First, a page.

There were 569 patients (394 males, 175 females; ages from 15 to 102 years, mean age of 50 years) who were admitted with acute spine trauma. Although demographic profile has been steady over the last four triennia, the frequency of more severe spine trauma at the lumbosacral levels due to falls has increased overtime. The mean length of stay and in-hospital mortality rates have not significantly changed during the past 12 years. Our in-hospital mortality rate (4%) was significantly lower than the provincial rate from the Ontario Trauma Registry (7.5%; p = 0.005). Comparisons between our SCI data and the NTR dataset showed significant differences regarding age groups.
Our results indicate that significant differences in the characteristics of acute spine trauma but not demographics have occurred overtime in our institution. Also, there were significant differences between our database and the NTR regarding age distribution. Our reduced in-hospital mortality rates in comparison with the provincial data reinforce the recommendations for early management of SCI patients in a spine trauma center.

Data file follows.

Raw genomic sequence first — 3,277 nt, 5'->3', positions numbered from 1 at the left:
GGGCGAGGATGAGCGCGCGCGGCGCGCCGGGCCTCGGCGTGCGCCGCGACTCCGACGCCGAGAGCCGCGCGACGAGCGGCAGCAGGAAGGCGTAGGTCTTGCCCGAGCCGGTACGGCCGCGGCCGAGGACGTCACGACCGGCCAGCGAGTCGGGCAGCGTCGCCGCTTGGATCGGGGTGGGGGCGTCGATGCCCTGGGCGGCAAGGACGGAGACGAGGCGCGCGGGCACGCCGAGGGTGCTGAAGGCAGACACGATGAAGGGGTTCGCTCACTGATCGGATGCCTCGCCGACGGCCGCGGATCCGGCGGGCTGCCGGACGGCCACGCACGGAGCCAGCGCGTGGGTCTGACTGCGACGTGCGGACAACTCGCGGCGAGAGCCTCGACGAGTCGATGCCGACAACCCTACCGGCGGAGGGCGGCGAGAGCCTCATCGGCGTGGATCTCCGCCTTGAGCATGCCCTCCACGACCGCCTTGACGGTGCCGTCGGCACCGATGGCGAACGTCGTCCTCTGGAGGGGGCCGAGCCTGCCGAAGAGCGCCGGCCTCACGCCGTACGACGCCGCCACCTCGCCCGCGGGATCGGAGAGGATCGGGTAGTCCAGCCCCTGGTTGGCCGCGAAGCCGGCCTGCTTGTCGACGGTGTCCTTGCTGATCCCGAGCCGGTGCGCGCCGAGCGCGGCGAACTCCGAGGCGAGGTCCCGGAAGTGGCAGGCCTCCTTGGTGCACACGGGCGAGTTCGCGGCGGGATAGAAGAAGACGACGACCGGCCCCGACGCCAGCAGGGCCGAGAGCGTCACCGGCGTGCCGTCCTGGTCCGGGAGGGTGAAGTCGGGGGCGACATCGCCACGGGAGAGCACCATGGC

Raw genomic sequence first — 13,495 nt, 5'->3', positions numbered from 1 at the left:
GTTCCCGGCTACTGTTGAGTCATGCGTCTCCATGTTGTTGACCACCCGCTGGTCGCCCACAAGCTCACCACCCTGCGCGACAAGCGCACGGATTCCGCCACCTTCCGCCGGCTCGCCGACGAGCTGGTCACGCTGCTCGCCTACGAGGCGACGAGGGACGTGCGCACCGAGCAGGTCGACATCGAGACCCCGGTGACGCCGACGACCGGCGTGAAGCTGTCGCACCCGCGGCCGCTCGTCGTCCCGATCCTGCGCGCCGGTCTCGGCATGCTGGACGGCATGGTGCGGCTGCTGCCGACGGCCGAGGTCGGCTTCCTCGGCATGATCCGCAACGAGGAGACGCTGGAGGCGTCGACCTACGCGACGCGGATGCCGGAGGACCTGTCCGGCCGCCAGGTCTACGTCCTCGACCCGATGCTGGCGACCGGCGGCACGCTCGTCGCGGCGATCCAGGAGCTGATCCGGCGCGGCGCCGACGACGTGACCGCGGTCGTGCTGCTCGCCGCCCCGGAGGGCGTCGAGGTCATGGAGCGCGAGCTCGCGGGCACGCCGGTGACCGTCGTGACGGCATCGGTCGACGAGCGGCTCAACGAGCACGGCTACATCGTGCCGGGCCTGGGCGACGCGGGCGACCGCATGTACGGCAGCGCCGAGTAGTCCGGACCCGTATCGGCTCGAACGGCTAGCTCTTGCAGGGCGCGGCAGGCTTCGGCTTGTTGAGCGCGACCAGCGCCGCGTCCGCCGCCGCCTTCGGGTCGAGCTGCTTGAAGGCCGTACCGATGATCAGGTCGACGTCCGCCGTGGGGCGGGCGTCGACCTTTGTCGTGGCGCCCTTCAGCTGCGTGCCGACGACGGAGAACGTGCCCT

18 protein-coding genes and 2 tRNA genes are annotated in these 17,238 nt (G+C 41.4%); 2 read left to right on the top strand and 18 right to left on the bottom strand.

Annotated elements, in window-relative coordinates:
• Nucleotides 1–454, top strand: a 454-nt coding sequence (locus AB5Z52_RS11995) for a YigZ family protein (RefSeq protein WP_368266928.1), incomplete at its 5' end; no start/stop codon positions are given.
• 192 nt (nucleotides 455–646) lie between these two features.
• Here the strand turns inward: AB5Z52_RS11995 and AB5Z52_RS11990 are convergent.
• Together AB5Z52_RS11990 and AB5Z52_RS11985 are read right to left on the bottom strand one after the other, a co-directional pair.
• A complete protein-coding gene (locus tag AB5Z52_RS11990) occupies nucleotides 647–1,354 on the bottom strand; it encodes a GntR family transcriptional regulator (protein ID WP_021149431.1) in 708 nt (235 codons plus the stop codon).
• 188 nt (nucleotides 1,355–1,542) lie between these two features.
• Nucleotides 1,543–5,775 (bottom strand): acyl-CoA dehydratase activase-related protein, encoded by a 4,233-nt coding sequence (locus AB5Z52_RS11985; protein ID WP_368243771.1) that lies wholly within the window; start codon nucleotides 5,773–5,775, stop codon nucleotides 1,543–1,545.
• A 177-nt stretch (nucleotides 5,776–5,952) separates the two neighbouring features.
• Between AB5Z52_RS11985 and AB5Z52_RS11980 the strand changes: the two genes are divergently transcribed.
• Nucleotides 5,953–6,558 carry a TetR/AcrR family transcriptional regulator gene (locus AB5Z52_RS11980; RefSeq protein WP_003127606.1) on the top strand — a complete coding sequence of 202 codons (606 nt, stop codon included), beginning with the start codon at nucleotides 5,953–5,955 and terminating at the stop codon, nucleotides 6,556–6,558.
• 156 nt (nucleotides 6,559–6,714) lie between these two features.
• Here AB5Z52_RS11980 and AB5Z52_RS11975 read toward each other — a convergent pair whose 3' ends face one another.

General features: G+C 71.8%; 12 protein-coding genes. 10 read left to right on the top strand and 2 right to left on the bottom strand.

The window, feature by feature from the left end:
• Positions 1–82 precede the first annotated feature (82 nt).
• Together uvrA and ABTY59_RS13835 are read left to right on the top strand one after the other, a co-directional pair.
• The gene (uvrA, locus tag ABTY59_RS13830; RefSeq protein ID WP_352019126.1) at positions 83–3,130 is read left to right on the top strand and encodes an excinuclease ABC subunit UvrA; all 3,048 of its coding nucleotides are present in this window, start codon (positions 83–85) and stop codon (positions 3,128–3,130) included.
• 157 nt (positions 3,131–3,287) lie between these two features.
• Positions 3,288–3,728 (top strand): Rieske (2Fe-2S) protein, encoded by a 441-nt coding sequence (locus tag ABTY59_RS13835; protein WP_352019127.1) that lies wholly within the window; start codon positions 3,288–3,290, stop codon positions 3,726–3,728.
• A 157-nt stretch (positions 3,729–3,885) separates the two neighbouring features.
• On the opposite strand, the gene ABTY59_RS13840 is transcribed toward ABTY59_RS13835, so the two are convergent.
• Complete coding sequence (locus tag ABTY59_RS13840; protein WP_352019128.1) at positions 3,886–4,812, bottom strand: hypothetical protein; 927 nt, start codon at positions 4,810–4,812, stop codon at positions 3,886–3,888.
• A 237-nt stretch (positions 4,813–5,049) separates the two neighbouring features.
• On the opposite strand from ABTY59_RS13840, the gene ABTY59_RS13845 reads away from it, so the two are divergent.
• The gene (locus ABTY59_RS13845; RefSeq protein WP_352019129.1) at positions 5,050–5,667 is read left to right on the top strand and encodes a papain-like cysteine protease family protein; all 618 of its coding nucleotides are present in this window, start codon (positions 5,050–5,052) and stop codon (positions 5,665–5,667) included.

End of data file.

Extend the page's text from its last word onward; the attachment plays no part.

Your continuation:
PubMed ID
19901651 View in PubMed
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The National Trauma Registry as a Canadian spine trauma database: a validation study using an institutional clinical database.

https://arctichealth.org/en/permalink/ahliterature131242
Source
Neuroepidemiology. 2011;37(2):96-101
Publication Type
Article
Date
2011
Author
Julio C Furlan
Michael G Fehlings
Author Affiliation
Division of Genetics and Development, Toronto Western Research Institute, Toronto, Ont., Canada. jcfurlan@gmail.com
Source
Neuroepidemiology. 2011;37(2):96-101
Date
2011
Language
English
Publication Type
Article
Keywords
Adolescent
Adult
Aged
Aged, 80 and over
Canada - epidemiology
Databases, Factual - standards
Female
Hospitalization
Humans
Male
Middle Aged
Registries - standards
Retrospective Studies
Spinal Cord Injuries - diagnosis - epidemiology
Young Adult
Abstract